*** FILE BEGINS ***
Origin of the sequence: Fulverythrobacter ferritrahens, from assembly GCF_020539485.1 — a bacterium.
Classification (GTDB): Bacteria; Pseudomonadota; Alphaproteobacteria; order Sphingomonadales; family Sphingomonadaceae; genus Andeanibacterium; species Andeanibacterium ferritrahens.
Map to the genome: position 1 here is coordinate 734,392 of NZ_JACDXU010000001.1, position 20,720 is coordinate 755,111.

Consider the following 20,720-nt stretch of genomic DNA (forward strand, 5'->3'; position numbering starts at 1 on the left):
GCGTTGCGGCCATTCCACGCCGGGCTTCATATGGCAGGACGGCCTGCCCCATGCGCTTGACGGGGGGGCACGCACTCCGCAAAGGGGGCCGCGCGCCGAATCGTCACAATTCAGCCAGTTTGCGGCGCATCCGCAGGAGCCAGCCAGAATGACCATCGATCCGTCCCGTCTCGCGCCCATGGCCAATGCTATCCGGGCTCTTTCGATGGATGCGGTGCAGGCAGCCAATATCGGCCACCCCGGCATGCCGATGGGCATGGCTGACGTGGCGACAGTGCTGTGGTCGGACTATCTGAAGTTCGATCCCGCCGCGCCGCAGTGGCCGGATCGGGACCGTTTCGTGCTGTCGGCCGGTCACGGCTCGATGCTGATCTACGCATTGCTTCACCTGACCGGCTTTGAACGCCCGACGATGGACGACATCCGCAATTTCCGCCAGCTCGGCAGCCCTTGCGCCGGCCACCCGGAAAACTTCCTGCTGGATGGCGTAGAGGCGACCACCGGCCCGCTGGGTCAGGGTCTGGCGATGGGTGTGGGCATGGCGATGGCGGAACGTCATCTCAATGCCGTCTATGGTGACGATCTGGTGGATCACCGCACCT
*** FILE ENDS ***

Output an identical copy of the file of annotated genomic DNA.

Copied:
Origin of the sequence: Fulverythrobacter ferritrahens, from assembly GCF_020539485.1 — a bacterium.
Classification (GTDB): Bacteria; Pseudomonadota; Alphaproteobacteria; order Sphingomonadales; family Sphingomonadaceae; genus Andeanibacterium; species Andeanibacterium ferritrahens.
Map to the genome: position 1 here is coordinate 734,392 of NZ_JACDXU010000001.1, position 20,720 is coordinate 755,111.

Consider the following 20,720-nt stretch of genomic DNA (forward strand, 5'->3'; position numbering starts at 1 on the left):
GCGTTGCGGCCATTCCACGCCGGGCTTCATATGGCAGGACGGCCTGCCCCATGCGCTTGACGGGGGGGCACGCACTCCGCAAAGGGGGCCGCGCGCCGAATCGTCACAATTCAGCCAGTTTGCGGCGCATCCGCAGGAGCCAGCCAGAATGACCATCGATCCGTCCCGTCTCGCGCCCATGGCCAATGCTATCCGGGCTCTTTCGATGGATGCGGTGCAGGCAGCCAATATCGGCCACCCCGGCATGCCGATGGGCATGGCTGACGTGGCGACAGTGCTGTGGTCGGACTATCTGAAGTTCGATCCCGCCGCGCCGCAGTGGCCGGATCGGGACCGTTTCGTGCTGTCGGCCGGTCACGGCTCGATGCTGATCTACGCATTGCTTCACCTGACCGGCTTTGAACGCCCGACGATGGACGACATCCGCAATTTCCGCCAGCTCGGCAGCCCTTGCGCCGGCCACCCGGAAAACTTCCTGCTGGATGGCGTAGAGGCGACCACCGGCCCGCTGGGTCAGGGTCTGGCGATGGGTGTGGGCATGGCGATGGCGGAACGTCATCTCAATGCCGTCTATGGTGACGATCTGGTGGATCACCGCACCT